Green Bay to no longer fine people for marijuana possession, if they're at least 21.
GREEN BAY - Weed. Devil's lettuce. Bud. Ganja. Jazz cabbage. Kush. Laughing grass. Chronic. Sticky icky. No matter the moniker, as more states explore legality, Green Bay officials have approved an ordinance that eliminates the fine for marijuana possession, with some caveats.
The decision to lower the fines to $0 for possession of 28 grams or less of cannabis, plus $61 in court fees, breezed through city council in a unanimous vote that took less than 10 minutes to pass. It faces a second vote at the next council meeting before the revised ordinance takes effect.
People who are 21 or older will be allowed to possess up to 28 grams of marijuana in private or in public unless they're driving. They can smoke the drug in private but not in public, including in a parked vehicle, under the ordinance.
Those who are caught using cannabis in public may be slapped with a citation costing anywhere from $1 to $500, although the municipal court may trade fines for community service. The current maximum fine for possession of 28 grams or less is $500.
The vote comes after discussions on the topic went through two Protection and Policy Committee meetings in December and February, where city attorney Joanne Bungert revised the ordinance and assistant city attorney Rachel Maes provided research into possession fines in neighboring municipalities and the data on cannabis-related arrest rates.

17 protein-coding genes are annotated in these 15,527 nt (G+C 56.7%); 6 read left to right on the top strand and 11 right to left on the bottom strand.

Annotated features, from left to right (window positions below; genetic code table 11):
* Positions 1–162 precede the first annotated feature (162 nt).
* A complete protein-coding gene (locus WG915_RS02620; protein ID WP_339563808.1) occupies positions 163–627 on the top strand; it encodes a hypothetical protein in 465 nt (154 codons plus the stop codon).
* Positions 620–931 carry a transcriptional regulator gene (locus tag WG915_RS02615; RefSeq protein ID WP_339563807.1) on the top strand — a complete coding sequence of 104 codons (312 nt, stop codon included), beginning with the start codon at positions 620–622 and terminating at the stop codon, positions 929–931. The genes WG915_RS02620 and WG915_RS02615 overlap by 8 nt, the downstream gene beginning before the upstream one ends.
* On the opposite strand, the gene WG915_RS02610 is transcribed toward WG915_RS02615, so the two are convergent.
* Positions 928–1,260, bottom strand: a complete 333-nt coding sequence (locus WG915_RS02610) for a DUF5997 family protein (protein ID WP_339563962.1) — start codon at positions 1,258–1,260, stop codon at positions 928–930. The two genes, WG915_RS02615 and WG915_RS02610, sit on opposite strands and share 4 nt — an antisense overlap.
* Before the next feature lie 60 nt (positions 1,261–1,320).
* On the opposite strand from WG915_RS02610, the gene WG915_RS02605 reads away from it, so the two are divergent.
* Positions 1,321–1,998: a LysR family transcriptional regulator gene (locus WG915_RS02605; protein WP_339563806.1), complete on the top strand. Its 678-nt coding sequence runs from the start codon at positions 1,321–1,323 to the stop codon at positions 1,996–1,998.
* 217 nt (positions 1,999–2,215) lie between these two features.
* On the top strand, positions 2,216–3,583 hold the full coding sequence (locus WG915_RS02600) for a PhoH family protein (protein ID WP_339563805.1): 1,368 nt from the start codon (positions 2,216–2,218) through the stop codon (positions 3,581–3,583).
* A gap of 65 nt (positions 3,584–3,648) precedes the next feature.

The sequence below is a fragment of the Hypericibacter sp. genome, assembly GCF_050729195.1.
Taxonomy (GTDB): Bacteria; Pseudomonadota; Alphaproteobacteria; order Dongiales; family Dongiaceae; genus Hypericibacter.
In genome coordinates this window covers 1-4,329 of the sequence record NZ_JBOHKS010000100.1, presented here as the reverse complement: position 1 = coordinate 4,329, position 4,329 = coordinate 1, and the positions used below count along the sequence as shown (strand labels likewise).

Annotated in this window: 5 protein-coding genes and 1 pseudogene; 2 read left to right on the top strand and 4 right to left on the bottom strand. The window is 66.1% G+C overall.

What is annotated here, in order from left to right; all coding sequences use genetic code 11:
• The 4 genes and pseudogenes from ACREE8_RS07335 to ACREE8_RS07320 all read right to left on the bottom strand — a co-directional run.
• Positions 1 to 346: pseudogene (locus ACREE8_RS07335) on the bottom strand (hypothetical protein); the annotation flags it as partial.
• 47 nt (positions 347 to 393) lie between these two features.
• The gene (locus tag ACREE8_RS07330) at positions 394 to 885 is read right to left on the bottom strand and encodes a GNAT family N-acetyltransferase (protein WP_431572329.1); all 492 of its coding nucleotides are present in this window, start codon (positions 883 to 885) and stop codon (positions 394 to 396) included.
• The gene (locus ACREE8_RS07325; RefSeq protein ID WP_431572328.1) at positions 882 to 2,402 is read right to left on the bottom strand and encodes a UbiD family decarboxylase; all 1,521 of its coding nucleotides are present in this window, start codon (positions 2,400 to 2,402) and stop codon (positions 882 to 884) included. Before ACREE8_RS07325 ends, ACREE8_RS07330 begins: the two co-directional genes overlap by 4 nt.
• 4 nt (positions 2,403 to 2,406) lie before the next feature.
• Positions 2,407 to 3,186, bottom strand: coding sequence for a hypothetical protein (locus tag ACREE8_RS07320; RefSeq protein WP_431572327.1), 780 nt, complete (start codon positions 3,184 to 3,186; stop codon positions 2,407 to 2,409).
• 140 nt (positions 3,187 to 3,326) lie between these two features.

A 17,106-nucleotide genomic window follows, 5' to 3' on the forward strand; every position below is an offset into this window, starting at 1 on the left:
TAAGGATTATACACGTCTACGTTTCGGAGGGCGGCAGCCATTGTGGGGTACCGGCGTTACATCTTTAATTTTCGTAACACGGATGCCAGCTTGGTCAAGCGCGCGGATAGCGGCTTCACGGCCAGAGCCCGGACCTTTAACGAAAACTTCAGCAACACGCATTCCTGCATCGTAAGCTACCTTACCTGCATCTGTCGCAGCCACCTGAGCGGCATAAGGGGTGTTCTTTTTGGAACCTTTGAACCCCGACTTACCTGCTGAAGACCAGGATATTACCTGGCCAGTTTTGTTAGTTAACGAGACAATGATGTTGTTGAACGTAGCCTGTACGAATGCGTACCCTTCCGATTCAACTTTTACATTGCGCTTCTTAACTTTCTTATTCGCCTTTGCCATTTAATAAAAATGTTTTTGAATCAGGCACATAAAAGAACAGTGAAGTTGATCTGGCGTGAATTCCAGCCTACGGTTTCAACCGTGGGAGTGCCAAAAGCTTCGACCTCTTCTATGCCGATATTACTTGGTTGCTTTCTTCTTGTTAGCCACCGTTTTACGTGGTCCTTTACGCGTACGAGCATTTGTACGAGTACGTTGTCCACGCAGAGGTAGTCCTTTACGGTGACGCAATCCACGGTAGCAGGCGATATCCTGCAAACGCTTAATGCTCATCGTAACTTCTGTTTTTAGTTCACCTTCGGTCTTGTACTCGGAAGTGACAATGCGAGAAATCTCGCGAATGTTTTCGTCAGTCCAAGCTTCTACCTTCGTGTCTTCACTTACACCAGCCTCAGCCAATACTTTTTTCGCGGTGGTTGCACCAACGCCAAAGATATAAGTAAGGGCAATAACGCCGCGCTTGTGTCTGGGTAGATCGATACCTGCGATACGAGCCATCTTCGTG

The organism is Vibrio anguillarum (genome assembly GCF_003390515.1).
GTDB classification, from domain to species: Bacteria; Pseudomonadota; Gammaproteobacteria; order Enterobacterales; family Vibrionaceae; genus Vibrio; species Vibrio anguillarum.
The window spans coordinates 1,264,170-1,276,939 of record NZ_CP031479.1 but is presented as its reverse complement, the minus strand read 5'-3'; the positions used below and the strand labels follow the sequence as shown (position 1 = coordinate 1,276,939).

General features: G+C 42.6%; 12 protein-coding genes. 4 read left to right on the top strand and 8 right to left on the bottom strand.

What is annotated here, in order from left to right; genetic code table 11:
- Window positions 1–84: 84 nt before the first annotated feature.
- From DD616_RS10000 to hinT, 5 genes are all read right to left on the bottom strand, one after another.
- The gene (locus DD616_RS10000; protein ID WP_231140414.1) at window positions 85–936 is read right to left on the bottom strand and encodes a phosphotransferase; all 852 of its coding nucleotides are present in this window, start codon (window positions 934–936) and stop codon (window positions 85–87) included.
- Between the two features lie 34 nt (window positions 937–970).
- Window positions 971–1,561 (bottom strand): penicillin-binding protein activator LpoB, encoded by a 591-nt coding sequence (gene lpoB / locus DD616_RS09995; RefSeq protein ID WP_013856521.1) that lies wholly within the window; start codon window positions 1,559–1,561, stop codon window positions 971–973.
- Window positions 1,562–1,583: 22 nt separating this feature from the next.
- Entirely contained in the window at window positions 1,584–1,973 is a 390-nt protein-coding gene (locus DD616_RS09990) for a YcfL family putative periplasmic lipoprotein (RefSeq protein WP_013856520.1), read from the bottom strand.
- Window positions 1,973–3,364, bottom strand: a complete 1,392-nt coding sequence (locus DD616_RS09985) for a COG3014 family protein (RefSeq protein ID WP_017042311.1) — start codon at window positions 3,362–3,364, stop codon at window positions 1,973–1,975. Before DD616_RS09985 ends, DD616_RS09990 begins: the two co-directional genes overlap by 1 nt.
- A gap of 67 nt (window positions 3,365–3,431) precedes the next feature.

It's a different game entirely for those under 21 years old, a point that council member Chris Wery made sure would be revised.
Before the council voted on the $0 fine, Wery asked Bungert to change the language of the ordinance to address penalties for those under 21 in possession cannabis. Wery suggested that the ordinance mirror language similar to that of underage alcohol offenses.
Fines for underage alcohol use, according to Wisconsin law, amount to $100 to $200 for a first offense, $200 to $300 for a second offense in a year, $300 to $500 for a third offense in a year and $500 to $1,000 for a fourth to subsequent offenses in a year.
The act of mirroring the underage alcohol possession and/or consumption amendment doesn't fully jive with cannabis possession. City Council member Bill Galvin brought to the council's attention that, under Wisconsin law, it is legal for underage teenagers to drink alcohol in the company of their parents.
"I want to make sure that we're not saying kids can smoke dope with their parents," Galvin said.
The council agreed to strike that exception from the amended ordinance. Parents and teenagers in Green Bay will not have lawful opportunities to get high together.
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